A lot of non-oral health issues have manifestations in the mouth or mouth area. The following are a few examples of why dentists should remember that their job is not only about filling cavities, but also about understanding the clues the mouth gives about the overall health of a patient:

~ Heart Disease – Bright red or purple gums

~ Type 2 Diabetes – Bleeding gums sensitive to touch although there is no noticeable plaque

~ Kidney Disease – Breath has sweet ammonia-like smell; very noticeable and pronounced

~ Acid Reflux – Worn down teeth; teeth affected dependant on where acid settles while person is in sleeping position

~ Oral Cancer – Gums and oral tissues with white spots; MUST last for at least two weeks or more

~ Leukemia – Bright red and swollen gums; differentiated from diabetes via blood test

~ Osteoporosis – Black spots that denote air pockets and dead bone; show up on X-rays

~ Stress – Cracked teeth or gums that have contracted away from teeth (can develop into infection)

~ Sleep Apnea – Swollen gums and tongue in areas which air passes through

~ Pregnancy – Swollen gums could imply hormonal changes

~ Bulimia – Paper-thin front teeth; most enamel worn down; different from acid reflux since it affects different teeth

As you can see, the mouth can display ailments are not even related to the mouth or mouth areas. That is why dentists must be fully trained to know what these signs are and what they mean. Early detection of multiple diseases and health problems can often be life saving.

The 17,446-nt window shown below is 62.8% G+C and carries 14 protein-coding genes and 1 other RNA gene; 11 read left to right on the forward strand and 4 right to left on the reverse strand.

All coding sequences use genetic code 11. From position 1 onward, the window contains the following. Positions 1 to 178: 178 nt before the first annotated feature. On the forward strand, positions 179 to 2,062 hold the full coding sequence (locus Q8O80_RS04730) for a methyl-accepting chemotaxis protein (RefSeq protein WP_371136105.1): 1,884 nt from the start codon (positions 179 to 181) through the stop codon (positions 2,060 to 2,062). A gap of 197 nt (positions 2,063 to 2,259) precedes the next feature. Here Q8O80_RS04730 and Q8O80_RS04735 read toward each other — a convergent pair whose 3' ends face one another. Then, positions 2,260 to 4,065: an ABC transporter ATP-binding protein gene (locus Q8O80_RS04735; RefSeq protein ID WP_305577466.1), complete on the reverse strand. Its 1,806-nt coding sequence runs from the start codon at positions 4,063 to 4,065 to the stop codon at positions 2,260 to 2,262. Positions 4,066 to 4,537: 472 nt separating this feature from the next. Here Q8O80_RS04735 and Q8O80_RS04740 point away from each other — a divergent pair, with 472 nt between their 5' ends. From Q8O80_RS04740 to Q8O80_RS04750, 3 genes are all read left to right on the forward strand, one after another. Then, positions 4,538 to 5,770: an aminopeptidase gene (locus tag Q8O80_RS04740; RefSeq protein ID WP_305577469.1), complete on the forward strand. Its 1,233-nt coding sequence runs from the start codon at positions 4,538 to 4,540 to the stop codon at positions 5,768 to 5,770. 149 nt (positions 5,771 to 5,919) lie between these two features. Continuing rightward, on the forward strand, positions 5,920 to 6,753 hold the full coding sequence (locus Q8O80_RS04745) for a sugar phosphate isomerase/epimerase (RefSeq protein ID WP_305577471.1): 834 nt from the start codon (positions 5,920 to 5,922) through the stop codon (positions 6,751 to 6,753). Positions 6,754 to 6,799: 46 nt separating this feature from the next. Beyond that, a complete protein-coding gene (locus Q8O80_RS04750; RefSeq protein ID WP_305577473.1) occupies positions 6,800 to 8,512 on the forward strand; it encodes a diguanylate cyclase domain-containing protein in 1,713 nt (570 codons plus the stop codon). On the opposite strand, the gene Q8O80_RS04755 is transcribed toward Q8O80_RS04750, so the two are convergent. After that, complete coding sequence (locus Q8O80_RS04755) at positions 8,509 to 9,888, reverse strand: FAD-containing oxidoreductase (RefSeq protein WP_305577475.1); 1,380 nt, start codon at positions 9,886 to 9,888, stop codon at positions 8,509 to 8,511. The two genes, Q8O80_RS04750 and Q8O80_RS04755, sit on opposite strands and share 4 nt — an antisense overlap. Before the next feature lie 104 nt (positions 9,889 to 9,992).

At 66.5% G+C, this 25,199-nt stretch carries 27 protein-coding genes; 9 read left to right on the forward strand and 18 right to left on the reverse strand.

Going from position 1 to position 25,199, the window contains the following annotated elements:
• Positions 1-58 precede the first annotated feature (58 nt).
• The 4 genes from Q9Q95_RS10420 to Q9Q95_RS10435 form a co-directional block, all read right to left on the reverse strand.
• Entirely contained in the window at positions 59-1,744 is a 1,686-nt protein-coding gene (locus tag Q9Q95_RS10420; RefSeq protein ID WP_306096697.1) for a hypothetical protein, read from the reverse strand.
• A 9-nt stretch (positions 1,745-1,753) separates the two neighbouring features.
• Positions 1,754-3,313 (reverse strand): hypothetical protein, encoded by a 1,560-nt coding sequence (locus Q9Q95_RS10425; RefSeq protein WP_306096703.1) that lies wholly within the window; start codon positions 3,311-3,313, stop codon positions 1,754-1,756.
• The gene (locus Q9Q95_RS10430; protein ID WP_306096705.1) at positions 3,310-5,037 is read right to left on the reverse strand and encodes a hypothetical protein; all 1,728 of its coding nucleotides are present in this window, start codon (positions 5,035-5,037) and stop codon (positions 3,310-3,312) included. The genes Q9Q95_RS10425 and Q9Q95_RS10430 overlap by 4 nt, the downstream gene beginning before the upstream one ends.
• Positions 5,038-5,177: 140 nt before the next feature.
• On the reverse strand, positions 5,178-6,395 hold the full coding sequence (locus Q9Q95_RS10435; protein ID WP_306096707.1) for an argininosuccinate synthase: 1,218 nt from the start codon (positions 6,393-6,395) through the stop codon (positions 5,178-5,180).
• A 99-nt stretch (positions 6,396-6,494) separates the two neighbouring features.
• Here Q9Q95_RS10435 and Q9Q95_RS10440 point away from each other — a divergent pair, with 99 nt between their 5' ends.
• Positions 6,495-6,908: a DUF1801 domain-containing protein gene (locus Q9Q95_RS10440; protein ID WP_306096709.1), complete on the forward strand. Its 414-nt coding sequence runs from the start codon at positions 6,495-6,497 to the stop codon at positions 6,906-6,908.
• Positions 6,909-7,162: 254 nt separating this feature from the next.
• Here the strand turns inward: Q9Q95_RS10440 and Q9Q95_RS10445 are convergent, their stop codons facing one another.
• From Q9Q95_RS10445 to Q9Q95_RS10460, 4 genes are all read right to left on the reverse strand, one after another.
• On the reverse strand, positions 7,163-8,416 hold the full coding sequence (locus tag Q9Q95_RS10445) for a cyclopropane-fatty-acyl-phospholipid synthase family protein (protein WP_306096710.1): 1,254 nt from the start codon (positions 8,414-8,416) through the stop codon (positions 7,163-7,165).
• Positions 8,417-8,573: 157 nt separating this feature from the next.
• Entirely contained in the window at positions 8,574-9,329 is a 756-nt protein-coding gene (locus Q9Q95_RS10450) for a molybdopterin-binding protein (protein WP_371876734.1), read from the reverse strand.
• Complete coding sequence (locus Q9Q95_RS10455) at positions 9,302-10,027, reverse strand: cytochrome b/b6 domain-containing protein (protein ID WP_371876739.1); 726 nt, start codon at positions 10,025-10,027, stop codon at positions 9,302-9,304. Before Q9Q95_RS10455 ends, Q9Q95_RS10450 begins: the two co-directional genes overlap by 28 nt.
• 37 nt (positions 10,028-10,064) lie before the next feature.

Call us on 01375481000 Now to schedule an Appointment.

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How to Stop Gum Disease?

Sunday, June 17th, 2012

Gum Disease can affect more than just our oral health. The American Dental Association states, “There is evidence that bacteria in the mouth which are associated with gum disease may be linked to heart disease, artery blockages and stroke.”

The following tips can help you to prevent gum disease:

Difficulty: Easy
Time Required: Daily Routine
Here’s How:

•Brush your teeth properly twice a day. Brushing your teeth thoroughly removes plaque from the surface before it hardens into calculus.
•Use a fluoride toothpaste. Using a toothpaste with fluoride helps to prevent decay.
•Floss your teeth daily. Flossing is the only way to remove plaque from in between your teeth that a toothbrush can’t reach.
•Use a mouth rinse. An antimicrobial mouth rinse can provide extra help in controlling plaque. Listerine is a good choice and has been
approved by the American Dental Association.
•Visit your dentist for regular check ups. Visiting your dentist on a regular basis is the best way to make sure that your teeth and gums
stay healthy.